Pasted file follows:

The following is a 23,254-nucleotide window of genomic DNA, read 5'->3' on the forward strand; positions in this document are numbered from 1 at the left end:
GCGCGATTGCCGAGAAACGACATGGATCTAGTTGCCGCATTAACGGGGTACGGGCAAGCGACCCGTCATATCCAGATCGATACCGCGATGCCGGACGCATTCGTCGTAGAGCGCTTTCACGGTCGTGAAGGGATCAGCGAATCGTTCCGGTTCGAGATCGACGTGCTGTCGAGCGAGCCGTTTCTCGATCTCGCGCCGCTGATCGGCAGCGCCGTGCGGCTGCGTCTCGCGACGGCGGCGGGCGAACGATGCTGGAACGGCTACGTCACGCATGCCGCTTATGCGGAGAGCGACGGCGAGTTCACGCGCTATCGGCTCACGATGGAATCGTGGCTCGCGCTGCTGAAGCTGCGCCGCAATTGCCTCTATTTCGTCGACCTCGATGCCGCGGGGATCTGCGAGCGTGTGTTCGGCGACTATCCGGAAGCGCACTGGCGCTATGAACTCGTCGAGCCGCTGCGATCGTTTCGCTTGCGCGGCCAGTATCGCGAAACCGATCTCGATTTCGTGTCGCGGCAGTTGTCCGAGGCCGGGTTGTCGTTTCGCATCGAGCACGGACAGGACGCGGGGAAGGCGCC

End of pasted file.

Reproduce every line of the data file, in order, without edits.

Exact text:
The following is a 23,254-nucleotide window of genomic DNA, read 5'->3' on the forward strand; positions in this document are numbered from 1 at the left end:
GCGCGATTGCCGAGAAACGACATGGATCTAGTTGCCGCATTAACGGGGTACGGGCAAGCGACCCGTCATATCCAGATCGATACCGCGATGCCGGACGCATTCGTCGTAGAGCGCTTTCACGGTCGTGAAGGGATCAGCGAATCGTTCCGGTTCGAGATCGACGTGCTGTCGAGCGAGCCGTTTCTCGATCTCGCGCCGCTGATCGGCAGCGCCGTGCGGCTGCGTCTCGCGACGGCGGCGGGCGAACGATGCTGGAACGGCTACGTCACGCATGCCGCTTATGCGGAGAGCGACGGCGAGTTCACGCGCTATCGGCTCACGATGGAATCGTGGCTCGCGCTGCTGAAGCTGCGCCGCAATTGCCTCTATTTCGTCGACCTCGATGCCGCGGGGATCTGCGAGCGTGTGTTCGGCGACTATCCGGAAGCGCACTGGCGCTATGAACTCGTCGAGCCGCTGCGATCGTTTCGCTTGCGCGGCCAGTATCGCGAAACCGATCTCGATTTCGTGTCGCGGCAGTTGTCCGAGGCCGGGTTGTCGTTTCGCATCGAGCACGGACAGGACGCGGGGAAGGCGCC